Spring is just around the corner here in Kentucky. After a brief respite from the cold, the past few days have been dreary, rainy, and frigid again. As we desperately yearn for the return of warmer and greener days, we have been enjoying reading about gardening together.
My husband and I are both new to gardening so we will be learning right alongside our daughter. Hopefully one of us has a green thumb, or at least not a completely brown one, and we are able to see the fruition of our hard work come to life in the way of edible fruits and vegetables.
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I luckily stumbled upon Sharon Lovejoy’s Roots, Shoots, Buckets & Boots: Gardening Together with Children, which details 12 fun and simple backyard gardening projects for kids, e.g. sunflower houses, a moon garden, a pizza patch, etc. It is such a lovely and inspirational book about gardening with children in mind. When we finally get the outdoor space we dream of having one day, I can see myself wanting to complete all the projects she details in her book.
We are currently enjoying these Montessori-friendly gardening books:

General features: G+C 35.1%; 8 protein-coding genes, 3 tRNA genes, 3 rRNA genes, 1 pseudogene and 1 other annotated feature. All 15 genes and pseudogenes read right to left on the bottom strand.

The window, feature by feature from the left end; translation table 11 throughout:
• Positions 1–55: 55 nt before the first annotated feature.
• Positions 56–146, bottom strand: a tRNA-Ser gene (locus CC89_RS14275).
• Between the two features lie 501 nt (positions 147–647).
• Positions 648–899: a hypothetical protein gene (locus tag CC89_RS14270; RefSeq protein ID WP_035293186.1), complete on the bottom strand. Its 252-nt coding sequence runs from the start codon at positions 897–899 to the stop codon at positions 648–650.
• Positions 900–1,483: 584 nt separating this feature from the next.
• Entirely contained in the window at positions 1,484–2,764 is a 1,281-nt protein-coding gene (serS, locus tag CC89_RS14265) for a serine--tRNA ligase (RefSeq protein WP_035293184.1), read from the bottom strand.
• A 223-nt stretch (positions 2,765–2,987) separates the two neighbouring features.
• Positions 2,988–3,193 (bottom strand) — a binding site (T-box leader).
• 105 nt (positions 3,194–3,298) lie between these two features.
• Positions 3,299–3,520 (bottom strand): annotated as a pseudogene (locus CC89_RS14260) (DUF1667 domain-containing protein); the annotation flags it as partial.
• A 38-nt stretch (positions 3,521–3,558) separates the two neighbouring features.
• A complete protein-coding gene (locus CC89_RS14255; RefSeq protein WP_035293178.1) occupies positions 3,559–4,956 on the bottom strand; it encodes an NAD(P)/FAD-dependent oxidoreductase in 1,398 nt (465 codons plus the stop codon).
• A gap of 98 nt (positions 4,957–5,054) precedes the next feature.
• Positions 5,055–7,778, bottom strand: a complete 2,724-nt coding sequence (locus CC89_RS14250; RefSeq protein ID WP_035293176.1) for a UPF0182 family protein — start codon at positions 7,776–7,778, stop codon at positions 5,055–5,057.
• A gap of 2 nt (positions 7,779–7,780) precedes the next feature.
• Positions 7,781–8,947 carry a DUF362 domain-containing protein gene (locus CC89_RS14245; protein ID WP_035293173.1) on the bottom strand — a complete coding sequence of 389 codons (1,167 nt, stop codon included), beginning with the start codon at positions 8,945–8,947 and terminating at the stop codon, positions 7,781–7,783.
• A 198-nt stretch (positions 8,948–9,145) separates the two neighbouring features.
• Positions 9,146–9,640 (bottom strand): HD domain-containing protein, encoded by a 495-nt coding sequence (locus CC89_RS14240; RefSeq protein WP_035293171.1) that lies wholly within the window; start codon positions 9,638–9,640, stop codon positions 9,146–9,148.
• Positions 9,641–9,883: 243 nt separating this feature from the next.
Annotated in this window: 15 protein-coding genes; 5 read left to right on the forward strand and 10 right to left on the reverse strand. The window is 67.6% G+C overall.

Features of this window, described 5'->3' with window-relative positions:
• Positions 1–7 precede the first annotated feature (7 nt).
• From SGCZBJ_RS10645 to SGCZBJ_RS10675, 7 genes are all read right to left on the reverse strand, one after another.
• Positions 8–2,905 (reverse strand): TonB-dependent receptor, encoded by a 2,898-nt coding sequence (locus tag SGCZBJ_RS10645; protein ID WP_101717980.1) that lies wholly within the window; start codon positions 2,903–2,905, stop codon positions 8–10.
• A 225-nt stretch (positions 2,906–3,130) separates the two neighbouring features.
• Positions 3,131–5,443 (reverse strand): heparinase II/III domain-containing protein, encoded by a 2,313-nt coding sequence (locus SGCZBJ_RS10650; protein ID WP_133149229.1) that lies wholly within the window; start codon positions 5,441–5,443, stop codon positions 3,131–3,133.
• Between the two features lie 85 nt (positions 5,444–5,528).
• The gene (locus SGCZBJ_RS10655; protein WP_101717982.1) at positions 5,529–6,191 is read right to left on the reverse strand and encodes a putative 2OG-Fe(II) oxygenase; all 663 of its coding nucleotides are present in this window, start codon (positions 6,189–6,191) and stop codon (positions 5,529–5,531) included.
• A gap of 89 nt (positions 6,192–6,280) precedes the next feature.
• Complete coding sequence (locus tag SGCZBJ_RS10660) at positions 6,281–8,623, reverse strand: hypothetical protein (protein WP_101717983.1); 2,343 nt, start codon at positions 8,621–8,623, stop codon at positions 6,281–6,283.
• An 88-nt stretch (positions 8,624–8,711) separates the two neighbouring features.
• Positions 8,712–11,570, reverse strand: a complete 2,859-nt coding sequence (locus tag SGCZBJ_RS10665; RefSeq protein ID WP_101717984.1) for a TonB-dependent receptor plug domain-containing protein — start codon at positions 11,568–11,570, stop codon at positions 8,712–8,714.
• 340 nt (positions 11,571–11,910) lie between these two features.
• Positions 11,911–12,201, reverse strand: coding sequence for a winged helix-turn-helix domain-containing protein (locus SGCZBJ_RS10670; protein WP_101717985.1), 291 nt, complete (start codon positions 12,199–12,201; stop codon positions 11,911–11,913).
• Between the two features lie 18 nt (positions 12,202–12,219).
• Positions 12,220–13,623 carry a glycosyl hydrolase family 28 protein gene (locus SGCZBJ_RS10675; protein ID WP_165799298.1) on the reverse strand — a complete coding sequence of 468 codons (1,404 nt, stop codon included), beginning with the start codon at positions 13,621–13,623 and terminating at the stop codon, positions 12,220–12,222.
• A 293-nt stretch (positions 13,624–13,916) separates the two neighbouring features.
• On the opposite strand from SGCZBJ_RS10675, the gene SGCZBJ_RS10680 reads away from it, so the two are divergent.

ONE // How Does My Garden Grow?: I don’t think you can ever go wrong with a Gerda Muller book. They are always enjoyable. In How Does My Garden Grow?, a little girl named Sophie learns gardens can be grown on the farm or in the city, making it a perfect introductory book to basic gardening techniques for all children.
TWO // Planting the Wild Garden: A wonderful picture book filled with soft, subtle pen-and-watercolor illustrations that are simply delightful. The focus here is on Mother Nature’s wild garden and how we all play a part in ensuring its growth. It’s a great choice for all ages: toddlers are sure to enjoy the beautifully detailed illustrations as well as the onomatopoeia interspersed throughout the text, while young gardeners will delight in learning about seed cycles and seed dispersal. Plus, there’s a wonderful list of additional reference materials located in the back of the book for anyone seeking more information about ornithology or botany.
THREE // Up in the Garden and Down in the Dirt: This book details all the living things that work together to help maintain a healthy garden. If your little ones like dirt and bugs, I’m sure they will find this book fascinating. The illustrations are bold and colorful, and the text is incredibly informative.
FOUR // And Then It’s Spring: Featuring soft, muted, and simple earth-tone colors, author Julie Fogliano’s book is a charming story about patience and anticipation. Written with a simple rhyming text, a boy and his faithful companions – a dog, a bunny, and a turtle – plant a garden and then have to wait for it to emerge. There’s a lot of brown and then some more brown (a perfect addition to our bookshelves at the moment as it mirrors what we see outside) which is then followed by an explosion of green! My favorite line: “Please do not stomp here. There are seeds, and they are trying.”